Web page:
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Throughout much of our region, hummingbird identification is relatively straightforward. Aside from some areas of the southwest, there are usually no more than four species that can be expected at a single locale. And most of the US and Canada only have but a single species that is expected. But come fall, things start to get interesting. In recent years, several species have been documented far from their "normal" range and Rufous Hummingbird is now seen annually throughout much of the East.
The first step in identifying a hummingbird is to place it in the correct group. Size is often helpful in this respect, but judging size is often tricky from a single photo. The hummingbird feeder in this photo suggests that this bird isn't very large or very small. Still, there are better places to start. First, this bird has fairly extensive wash of warm buff coloration to the sides and flanks. The extent of this coloration suggests Selasphorus (Rufous, Allen's, Broad-tailed, and Bumblebee if we're really dreaming) or Calliope Hummingbird. True, some immature Archilochus (Ruby-throated Hummingbirds in particular) can have some buff coloration on the flanks, but the extent on our bird would be at the extreme. [We can also look at the uniformly broad primaries of our bird. They are also unlike Archilochus].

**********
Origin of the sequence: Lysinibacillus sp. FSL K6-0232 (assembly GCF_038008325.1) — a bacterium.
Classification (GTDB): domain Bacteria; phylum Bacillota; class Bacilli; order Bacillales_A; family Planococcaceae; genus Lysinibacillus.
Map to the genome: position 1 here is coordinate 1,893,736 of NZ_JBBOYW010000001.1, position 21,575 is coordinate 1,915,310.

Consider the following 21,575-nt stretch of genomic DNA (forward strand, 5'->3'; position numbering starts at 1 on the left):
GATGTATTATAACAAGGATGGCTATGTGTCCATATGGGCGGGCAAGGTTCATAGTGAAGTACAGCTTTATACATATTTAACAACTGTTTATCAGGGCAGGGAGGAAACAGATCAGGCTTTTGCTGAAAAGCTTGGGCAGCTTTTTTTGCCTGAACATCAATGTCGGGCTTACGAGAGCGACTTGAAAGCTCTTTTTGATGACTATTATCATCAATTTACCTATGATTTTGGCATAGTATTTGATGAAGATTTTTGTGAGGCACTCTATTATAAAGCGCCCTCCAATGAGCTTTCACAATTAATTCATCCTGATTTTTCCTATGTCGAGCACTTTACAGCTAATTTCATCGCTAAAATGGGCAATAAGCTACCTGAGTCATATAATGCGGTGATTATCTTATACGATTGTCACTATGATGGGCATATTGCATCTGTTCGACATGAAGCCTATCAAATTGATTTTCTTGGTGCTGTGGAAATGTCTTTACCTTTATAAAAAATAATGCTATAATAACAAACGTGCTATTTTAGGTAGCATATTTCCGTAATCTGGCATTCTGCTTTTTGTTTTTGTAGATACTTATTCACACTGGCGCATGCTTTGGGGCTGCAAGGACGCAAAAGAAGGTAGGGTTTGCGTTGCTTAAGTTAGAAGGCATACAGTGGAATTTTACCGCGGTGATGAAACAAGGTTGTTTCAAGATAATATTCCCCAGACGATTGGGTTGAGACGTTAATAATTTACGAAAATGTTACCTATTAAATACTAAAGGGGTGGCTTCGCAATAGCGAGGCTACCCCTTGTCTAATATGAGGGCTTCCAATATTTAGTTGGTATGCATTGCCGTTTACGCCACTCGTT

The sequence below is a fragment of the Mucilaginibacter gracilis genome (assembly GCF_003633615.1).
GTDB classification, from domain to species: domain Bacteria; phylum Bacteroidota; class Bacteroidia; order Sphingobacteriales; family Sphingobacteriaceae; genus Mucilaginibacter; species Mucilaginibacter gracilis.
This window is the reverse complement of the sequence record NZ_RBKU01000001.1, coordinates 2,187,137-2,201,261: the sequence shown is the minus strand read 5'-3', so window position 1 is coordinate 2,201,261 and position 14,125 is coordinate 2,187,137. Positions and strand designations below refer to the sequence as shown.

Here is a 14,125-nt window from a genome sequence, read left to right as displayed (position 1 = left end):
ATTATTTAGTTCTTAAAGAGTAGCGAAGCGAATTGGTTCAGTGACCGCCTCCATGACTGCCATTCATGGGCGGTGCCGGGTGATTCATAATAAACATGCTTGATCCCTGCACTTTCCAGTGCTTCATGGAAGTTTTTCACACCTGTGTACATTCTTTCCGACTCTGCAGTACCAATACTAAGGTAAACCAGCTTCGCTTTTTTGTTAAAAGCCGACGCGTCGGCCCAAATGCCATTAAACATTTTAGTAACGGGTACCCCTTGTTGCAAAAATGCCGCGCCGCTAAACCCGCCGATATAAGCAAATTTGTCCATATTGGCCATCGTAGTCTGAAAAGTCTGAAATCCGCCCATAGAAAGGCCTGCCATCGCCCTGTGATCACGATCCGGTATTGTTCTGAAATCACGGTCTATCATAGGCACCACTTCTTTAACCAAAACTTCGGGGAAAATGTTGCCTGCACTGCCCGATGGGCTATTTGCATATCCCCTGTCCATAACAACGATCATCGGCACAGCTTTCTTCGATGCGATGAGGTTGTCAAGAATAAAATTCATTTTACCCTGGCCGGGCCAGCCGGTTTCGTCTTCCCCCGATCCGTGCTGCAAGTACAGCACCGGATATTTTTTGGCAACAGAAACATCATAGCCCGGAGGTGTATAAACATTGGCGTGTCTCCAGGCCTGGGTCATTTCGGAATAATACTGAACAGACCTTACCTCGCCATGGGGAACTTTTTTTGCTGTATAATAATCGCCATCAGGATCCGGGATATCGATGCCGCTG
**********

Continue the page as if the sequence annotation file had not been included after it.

Let's now look carefully at the tail. Rufous and Allen's Hummingbirds have extensive rufous in the tail, and the uppertail coverts are edged in rufous. Our bird lacks rufous on the uppertail coverts and the tail is only moderately edged in rufous. Another strike against Rufous or Allen's Hummingbirds is that the flanks of those species are usually a more deep rich cinnamon in color.
From a single image, separating Broad-tailed Hummingbird from Calliope can sometimes be challenging. One of the best ways, is to examine the relative length of the tail and wings. The wings of the Calliope Hummingbird are slightly longer than the length of the tail (unlike our bird, where the tail is noticeably longer). Furthermore, our bird appears larger with a longer, heavier bill and more rufous edging to the tail than we would see on a Calliope Hummingbird. For the sake of completeness, Bumblebee Hummingbird is smaller still, with a much smaller bill and more heavily marked throat and darker cinnamon flanks.
This leaves us with Broad-tailed Hummingbird. In addition to the features already mentioned, the distinct post-ocular spot and green upperparts are typical of female and immature Broad-tailed Hummingbirds
This Broad-tailed Hummingbird was photographed the Wet Mountains of Pueblo Co. Colorado, in August 2002.
The following people (listed by submission date beginning with the earliest) submitted correct answers for the August Bird Photo Quiz—Broad-tailed Hummingbird:
The following list shows the number of submissions for each species guessed.
The photo and answer for this quiz were supplied by Chris Wood.